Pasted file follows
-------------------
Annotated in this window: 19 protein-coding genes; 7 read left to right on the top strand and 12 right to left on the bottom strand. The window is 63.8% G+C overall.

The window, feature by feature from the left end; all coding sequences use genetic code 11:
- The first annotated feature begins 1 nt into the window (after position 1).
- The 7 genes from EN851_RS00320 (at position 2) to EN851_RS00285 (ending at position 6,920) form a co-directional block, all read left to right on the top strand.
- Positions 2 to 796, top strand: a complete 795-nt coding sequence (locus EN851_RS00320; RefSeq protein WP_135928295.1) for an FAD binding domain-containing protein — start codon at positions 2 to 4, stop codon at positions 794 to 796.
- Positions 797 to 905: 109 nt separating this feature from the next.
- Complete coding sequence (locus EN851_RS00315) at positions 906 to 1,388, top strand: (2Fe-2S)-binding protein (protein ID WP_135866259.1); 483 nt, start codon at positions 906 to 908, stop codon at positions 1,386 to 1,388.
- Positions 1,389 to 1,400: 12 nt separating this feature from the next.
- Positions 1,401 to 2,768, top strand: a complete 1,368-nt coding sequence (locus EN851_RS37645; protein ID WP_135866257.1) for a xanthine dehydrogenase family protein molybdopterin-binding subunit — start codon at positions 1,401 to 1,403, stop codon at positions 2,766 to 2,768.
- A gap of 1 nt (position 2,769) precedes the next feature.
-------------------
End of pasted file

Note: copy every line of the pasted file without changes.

Annotated in this window: 19 protein-coding genes; 7 read left to right on the top strand and 12 right to left on the bottom strand. The window is 63.8% G+C overall.

The window, feature by feature from the left end; all coding sequences use genetic code 11:
- The first annotated feature begins 1 nt into the window (after position 1).
- The 7 genes from EN851_RS00320 (at position 2) to EN851_RS00285 (ending at position 6,920) form a co-directional block, all read left to right on the top strand.
- Positions 2 to 796, top strand: a complete 795-nt coding sequence (locus EN851_RS00320; RefSeq protein WP_135928295.1) for an FAD binding domain-containing protein — start codon at positions 2 to 4, stop codon at positions 794 to 796.
- Positions 797 to 905: 109 nt separating this feature from the next.
- Complete coding sequence (locus EN851_RS00315) at positions 906 to 1,388, top strand: (2Fe-2S)-binding protein (protein ID WP_135866259.1); 483 nt, start codon at positions 906 to 908, stop codon at positions 1,386 to 1,388.
- Positions 1,389 to 1,400: 12 nt separating this feature from the next.
- Positions 1,401 to 2,768, top strand: a complete 1,368-nt coding sequence (locus EN851_RS37645; protein ID WP_135866257.1) for a xanthine dehydrogenase family protein molybdopterin-binding subunit — start codon at positions 1,401 to 1,403, stop codon at positions 2,766 to 2,768.
- A gap of 1 nt (position 2,769) precedes the next feature.